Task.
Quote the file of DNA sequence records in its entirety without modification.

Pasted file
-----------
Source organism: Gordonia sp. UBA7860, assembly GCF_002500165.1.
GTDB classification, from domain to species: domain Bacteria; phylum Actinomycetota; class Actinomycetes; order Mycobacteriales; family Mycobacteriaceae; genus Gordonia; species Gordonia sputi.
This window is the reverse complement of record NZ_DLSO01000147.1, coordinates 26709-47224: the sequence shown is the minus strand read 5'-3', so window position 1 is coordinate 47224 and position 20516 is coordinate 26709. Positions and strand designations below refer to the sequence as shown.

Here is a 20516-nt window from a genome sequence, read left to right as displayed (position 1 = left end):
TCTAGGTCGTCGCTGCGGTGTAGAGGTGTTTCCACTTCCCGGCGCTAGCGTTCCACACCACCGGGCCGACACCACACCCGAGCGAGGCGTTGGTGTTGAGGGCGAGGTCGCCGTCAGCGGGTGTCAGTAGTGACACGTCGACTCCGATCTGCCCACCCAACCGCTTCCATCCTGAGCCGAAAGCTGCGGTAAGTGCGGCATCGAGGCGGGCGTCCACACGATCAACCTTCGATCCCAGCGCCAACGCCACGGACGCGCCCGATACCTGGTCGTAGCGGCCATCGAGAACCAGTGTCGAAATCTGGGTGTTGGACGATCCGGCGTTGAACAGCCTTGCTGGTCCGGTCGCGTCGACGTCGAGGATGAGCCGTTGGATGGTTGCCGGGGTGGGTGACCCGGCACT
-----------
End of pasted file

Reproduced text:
Source organism: Gordonia sp. UBA7860, assembly GCF_002500165.1.
GTDB classification, from domain to species: domain Bacteria; phylum Actinomycetota; class Actinomycetes; order Mycobacteriales; family Mycobacteriaceae; genus Gordonia; species Gordonia sputi.
This window is the reverse complement of record NZ_DLSO01000147.1, coordinates 26709-47224: the sequence shown is the minus strand read 5'-3', so window position 1 is coordinate 47224 and position 20516 is coordinate 26709. Positions and strand designations below refer to the sequence as shown.

Here is a 20516-nt window from a genome sequence, read left to right as displayed (position 1 = left end):
TCTAGGTCGTCGCTGCGGTGTAGAGGTGTTTCCACTTCCCGGCGCTAGCGTTCCACACCACCGGGCCGACACCACACCCGAGCGAGGCGTTGGTGTTGAGGGCGAGGTCGCCGTCAGCGGGTGTCAGTAGTGACACGTCGACTCCGATCTGCCCACCCAACCGCTTCCATCCTGAGCCGAAAGCTGCGGTAAGTGCGGCATCGAGGCGGGCGTCCACACGATCAACCTTCGATCCCAGCGCCAACGCCACGGACGCGCCCGATACCTGGTCGTAGCGGCCATCGAGAACCAGTGTCGAAATCTGGGTGTTGGACGATCCGGCGTTGAACAGCCTTGCTGGTCCGGTCGCGTCGACGTCGAGGATGAGCCGTTGGATGGTTGCCGGGGTGGGTGACCCGGCACT